Three Texan triplets, aged four, two and newborn, are part of a growing trend for women choosing to use frozen, instead of fresh embryos for in vitro fertilization.
Andrew Gracin is the third of the Mallon children, and despite being born singularly, he, four-year-old Julianna and two-year-old Anna-Sophia are actually triplets.
Conceived in a petri dish on in 2007, Julianna was born nine months later thanks to IVF, while her brother and sister waited in frozen limbo.
Tripblings: Andrew Gracin is the third of the Mallon children, and despite being born singularly, he, four-year-old Julianna and two-year-old Anna-Sophia are actually triplets
Joyce Mallon, the children's mother, told KHOU News: 'They are what we like to call 'tripblings." They are triplets by conception and siblings by their date of birth.'
Fertility experts say freezing techniques have improved so embryos can be preserved for longer periods, with an estimated 400,000 frozen embryos currently in storage in the U.S.
As a result, more triplets and twins, separated by years, are being born into families via IVF every day.
'We made a vow that we would go back and get them,' said Chris Mallon, the children's father.
IVF advances: Conceived in a petri dish on October 26, 2007, Julianna was born nine months later, while her brother (pictured) and sister waited in frozen limbo
Mrs Mallon, who struggled for years with infertility, added: 'I kept saying, "We waited so long for you," but really, they waited so long for us.
'I mean, Anna-Sophia and Andrew just were patient little things and just waited for us. So we look them and think, "You all came from the same point in time," and now they're reunited.'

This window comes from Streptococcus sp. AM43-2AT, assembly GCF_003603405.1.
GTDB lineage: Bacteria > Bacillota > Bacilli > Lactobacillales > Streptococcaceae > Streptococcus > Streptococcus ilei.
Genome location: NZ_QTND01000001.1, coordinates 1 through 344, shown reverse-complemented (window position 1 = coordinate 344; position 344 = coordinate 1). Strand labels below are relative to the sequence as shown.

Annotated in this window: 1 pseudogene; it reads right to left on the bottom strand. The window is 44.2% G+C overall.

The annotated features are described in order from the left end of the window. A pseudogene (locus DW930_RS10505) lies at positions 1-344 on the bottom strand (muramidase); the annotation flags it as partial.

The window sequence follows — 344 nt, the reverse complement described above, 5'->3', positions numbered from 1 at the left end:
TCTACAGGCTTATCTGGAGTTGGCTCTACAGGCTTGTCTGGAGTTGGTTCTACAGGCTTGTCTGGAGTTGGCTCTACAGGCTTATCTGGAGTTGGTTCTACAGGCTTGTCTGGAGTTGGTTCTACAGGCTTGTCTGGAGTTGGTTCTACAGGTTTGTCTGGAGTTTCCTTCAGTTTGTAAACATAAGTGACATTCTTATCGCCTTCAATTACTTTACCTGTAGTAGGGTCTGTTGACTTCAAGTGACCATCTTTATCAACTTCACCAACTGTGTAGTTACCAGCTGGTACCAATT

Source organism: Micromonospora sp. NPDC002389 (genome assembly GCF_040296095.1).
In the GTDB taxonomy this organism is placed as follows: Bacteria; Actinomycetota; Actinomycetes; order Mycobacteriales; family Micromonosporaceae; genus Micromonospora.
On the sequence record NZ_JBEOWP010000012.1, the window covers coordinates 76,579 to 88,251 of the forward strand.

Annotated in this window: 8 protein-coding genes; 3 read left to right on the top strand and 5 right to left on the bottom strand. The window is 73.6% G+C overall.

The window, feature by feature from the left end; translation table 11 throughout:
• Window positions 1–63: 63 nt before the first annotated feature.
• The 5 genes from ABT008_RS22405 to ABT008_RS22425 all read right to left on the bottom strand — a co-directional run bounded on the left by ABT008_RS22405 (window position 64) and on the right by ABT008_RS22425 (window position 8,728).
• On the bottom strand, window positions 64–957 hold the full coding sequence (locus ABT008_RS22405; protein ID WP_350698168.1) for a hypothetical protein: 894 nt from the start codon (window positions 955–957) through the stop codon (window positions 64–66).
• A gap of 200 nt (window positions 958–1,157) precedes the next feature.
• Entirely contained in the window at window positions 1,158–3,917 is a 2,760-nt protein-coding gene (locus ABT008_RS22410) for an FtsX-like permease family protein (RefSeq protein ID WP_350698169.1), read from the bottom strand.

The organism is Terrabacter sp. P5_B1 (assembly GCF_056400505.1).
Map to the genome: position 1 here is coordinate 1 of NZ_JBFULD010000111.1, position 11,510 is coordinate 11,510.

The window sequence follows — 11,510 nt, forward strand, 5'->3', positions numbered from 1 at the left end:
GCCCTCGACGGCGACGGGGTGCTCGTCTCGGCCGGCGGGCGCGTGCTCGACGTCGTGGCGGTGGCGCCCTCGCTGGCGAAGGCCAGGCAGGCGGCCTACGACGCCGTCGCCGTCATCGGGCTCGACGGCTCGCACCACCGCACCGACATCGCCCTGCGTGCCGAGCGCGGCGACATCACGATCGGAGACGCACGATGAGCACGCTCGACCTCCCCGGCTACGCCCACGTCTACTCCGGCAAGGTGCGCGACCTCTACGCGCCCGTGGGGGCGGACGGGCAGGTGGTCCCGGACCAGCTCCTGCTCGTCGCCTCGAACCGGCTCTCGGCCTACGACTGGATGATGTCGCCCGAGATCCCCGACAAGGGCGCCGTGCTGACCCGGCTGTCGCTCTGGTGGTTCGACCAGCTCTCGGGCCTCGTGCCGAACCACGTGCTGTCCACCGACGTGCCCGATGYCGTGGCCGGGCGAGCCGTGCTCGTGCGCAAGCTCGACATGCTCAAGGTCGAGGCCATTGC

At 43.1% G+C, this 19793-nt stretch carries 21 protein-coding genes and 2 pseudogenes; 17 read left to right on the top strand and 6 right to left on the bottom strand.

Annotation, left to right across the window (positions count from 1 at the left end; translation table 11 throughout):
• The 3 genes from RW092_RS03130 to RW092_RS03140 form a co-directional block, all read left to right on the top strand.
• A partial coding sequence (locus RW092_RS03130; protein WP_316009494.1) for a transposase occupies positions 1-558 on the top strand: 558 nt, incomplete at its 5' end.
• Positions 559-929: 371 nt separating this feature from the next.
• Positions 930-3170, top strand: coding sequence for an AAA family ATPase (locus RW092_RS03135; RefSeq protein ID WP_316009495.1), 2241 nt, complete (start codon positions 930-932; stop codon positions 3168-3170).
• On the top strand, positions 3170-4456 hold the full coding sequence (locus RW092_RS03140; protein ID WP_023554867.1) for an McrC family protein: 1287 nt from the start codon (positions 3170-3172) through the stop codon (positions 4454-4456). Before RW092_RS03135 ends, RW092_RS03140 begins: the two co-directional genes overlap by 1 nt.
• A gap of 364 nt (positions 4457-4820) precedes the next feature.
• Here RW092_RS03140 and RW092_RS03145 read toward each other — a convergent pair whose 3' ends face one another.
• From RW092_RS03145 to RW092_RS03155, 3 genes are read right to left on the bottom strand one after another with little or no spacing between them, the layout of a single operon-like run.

There have been many health benefits also linked to using frozen embryos.
A study published in the journal of Human Reproduction, examined data from nearly 2,300 children conceived with frozen embryos, 4,100 born after fresh embryos were used, and 32,000 pregnancies that did not require IVF or other fertility treatments.
Growing trend: The three Texan triplets, aged four, two and newborn, are part of a rising trend for women choosing to use frozen, instead of fresh embryos in IVF
Overall, one in 11 of the babies from the fresh embryo transfer group were born prematurely, compared to one in 16 in the frozen embryo transfer group.
Frozen embryos were also less likely to be linked to low birth weight and being small for the length of the pregnancy.
When researchers compared frozen embryo outcomes to those from natural conceptions, they found more premature births among the frozen embryos. However, there were no significant differences in fetal or infant mortality among any of the groups.
Why frozen embryos result in more favorable outcomes is still unclear.
Healthy miracles: The Mallons, who now have three healthy children, or rather, tripblings, call the process a miracle
The freezing and thawing process could filter out the 'weak' embryos, leaving only the good quality ones, Dr. Gordon Baker, of the University of Melbourne and The Royal Women's Hospital in Australia told Reuters.
The Mallons, who now have three healthy children, or rather, tripblings, call the process a miracle.
'Sometimes you pray for a miracle, you get three,' Mrs Mallon said. 'So that's what we have. Just a huge miracle and a huge blessing.
Read more: http://www.dailymail.co.uk/femail/article-2175613/Joyce-Mallon-After-praying-miracle-got-The-triplets-born-years-apart-thanks-new-IVF.html#ixzz215efyxy4